No Dig vs Organic vs HK Containers

Meadowlark

No N-P-K Required
Joined
Feb 5, 2019
Messages
2,768
Reaction score
2,331
Location
East Texas
Hardiness Zone
old zone 8b/new zone 9a
Country
United States
Does no dig work?

According to many the answer is yes, but what does “work” actually mean? Does it mean it produces more vegetables (or less) than traditional organic methods of cover cropping, green manure application, composted manure, and chop and drop? Does no dig produce more vegetables (or less) than HK containers? Is the taste of the veggies any different?

In order to answer these questions for myself, I’m conducting a simple experiment directly comparing 1) the production of an 8 ft row of no dig (row 1) to 2) the production of an 8 ft row of traditional organic (row 2) to 3) the production of 4 Hügelkultur containers equaling the 8 ft rows in length.

A diversity of vegetables will be used ranging from root crops to cool weather heading brassicas and cool weather leafy veggies.

To the extent possible, identical starting veggies will be used in each case. Photos of each veggie at start are available. Produce will be weighed, and Brix readings taken of each.

Row 1 description: The no dig 8 ft row (shown on right of attached photo) has not been disturbed or otherwise dug since last March when it was replenished via traditional organic methods. I inch of composted cow manure was added to this row just before start of planting and nothing else. No digging other than what is required to transplant the plants. Nothing will be used during the growing no fertilizers, no insecticides, nothing per the standards of the no dig community.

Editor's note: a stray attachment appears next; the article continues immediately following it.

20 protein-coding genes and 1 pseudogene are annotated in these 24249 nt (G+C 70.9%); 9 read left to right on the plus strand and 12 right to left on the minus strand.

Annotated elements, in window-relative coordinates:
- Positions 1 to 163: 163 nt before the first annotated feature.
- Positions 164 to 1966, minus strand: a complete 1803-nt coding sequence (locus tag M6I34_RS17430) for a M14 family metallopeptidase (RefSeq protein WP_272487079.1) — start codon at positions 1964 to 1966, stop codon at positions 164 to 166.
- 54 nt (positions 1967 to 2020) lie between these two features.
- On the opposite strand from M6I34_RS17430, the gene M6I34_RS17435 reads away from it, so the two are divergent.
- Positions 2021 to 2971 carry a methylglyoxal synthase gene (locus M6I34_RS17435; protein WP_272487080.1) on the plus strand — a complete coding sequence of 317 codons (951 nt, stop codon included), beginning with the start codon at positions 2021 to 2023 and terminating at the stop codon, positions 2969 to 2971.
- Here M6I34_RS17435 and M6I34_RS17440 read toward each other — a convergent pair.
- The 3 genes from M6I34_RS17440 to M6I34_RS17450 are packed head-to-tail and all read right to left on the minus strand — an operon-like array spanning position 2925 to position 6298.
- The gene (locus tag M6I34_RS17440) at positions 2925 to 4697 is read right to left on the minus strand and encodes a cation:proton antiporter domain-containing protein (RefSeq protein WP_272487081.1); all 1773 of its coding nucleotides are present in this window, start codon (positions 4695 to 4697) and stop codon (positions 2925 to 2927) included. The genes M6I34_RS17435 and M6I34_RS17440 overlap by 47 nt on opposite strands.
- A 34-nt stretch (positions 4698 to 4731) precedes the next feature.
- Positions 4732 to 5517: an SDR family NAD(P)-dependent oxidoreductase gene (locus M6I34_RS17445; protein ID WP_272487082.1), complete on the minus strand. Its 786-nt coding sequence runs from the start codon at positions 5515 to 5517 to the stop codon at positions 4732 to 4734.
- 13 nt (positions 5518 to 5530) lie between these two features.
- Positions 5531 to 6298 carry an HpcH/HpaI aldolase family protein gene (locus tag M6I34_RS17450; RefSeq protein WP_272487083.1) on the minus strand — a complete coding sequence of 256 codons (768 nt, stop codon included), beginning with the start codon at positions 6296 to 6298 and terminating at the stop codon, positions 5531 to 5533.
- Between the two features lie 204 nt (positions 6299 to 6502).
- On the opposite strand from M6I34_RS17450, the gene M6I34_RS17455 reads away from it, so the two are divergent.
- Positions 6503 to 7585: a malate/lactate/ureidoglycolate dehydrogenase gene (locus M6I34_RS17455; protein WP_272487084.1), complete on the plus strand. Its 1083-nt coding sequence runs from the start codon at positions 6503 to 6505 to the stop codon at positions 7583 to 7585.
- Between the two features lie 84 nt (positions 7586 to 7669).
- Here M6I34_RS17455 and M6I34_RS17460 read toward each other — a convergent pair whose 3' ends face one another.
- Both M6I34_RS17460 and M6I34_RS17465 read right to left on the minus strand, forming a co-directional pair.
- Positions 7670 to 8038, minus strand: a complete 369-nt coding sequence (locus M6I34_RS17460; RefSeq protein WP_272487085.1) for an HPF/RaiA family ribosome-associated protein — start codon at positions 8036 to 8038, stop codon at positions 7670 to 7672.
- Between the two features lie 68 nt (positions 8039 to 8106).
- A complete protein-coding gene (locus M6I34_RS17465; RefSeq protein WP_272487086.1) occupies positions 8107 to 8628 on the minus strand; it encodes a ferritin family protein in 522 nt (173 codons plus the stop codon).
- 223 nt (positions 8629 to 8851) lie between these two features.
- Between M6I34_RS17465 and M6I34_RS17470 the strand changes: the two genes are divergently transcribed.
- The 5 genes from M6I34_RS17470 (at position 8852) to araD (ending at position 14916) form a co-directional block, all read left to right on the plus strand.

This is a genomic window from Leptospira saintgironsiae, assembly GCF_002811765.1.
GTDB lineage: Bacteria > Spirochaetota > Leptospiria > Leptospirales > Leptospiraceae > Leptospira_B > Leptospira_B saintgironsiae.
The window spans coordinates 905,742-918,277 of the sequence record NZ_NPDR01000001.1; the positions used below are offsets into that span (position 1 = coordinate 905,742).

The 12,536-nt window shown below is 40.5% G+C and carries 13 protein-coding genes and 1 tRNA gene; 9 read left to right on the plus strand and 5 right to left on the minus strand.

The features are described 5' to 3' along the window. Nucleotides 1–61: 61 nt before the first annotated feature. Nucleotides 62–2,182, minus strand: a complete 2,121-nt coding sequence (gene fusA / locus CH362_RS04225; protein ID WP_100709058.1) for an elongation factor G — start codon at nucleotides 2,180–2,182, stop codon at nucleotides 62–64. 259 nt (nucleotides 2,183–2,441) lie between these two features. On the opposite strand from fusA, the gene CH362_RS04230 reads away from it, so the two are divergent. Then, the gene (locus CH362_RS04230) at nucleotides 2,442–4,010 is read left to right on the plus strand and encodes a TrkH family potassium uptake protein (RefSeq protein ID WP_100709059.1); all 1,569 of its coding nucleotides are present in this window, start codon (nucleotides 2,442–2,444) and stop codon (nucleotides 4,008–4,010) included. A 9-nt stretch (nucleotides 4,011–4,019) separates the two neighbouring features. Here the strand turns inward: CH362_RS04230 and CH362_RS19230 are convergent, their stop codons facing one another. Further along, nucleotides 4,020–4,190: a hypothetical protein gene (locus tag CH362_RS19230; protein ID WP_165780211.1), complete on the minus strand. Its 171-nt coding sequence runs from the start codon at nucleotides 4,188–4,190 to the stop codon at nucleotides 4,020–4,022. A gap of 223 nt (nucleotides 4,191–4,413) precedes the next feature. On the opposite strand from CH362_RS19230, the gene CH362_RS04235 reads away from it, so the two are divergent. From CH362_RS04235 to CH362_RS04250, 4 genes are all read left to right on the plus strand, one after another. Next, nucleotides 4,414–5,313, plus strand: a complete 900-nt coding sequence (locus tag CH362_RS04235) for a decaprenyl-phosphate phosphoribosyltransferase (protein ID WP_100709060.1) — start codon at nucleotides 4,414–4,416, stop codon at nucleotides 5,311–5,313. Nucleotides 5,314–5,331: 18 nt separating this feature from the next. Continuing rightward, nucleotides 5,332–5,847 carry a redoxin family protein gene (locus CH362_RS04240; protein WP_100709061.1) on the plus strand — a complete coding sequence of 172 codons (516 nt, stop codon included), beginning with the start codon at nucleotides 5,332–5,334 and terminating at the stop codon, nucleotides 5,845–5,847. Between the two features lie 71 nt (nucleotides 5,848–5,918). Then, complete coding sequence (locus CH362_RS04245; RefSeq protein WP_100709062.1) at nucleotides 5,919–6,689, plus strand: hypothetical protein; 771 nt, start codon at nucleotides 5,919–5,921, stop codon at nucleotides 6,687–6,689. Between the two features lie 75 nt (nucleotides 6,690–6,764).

Row 2 description: This 8 ft row has had two cycles of “chop and drop” cow peas to condition the soil since March. The second cycle of cow peas was turned under green into the soil manually. In addition, 4 to 6 inches of composted cow manure was added to the soil manually prior to planting and dug/mixed into the soil. No fertilizers, no insecticides, nothing else will be added during the growing period.

HK containers description: The 4 HK containers each contain soil which has been replenished by traditional organic methods. In three of the containers, the top layer of soil was changed out replacing depleted soil with replenished soil prior to planting veggies. The fourth container, called Headfullofbees, was replenished in situ using traditional organic methods as previously reported on. No fertilizers, no insecticides, nothing else will be added to these containers during the growing period.

The vegetables
  • Potatoes: One pound of Sharpo Mira seed potatoes was planted Aug. 29 in both rows and HK container. The production will be measured at first frost and recorded.
  • Broccoli: Two lieutenant broccoli plants were planted in each on Aug. 28. Again, whatever production exists at first frost will be measured and recorded,
  • Swiss Chard: Three Swiss Chard plants were planted on Aug. 29
  • One Prizm kale planted in each row and in an HK container on Aug. 29
  • Early Wakefield Cabbage: two planted on Sept 1 in each row and one HK container
  • Sprouting Broc: two planted on Sept.1 in each row and in one HK container
  • Seed tape: identical portions of seed tape radish and lettuce planted on Sept 4 in each row and in an HK container
  • Sweet peas planted in potato beds on Sept. 4
  • Red cabbage: one plant in each row and in one HK container planted on Sept. 7.
That makes a total of 10 different veggies which IMO should yield a good reading on the production of No Dig vs Organic vs HK container. The table below will be updated to include the final results of production and associated Brix readings later about November time frame.



TypePlanting DateProduction No DigBrix
No Dig
Production OrganicBrix
Org.
Production HK ContainerBrix
HK
Sarpo Mira potatoesAug. 29
Lieutenant broccoliAug. 28
Swiss ChardAug. 29
Prizm kaleAug. 29
Early Wakefield CabbageSept. 1
Sprouting BrocSept. 1
RadishSept. 4
LettuceSept. 4
Sweet PeasSept. 4
Red CabbageSept. 7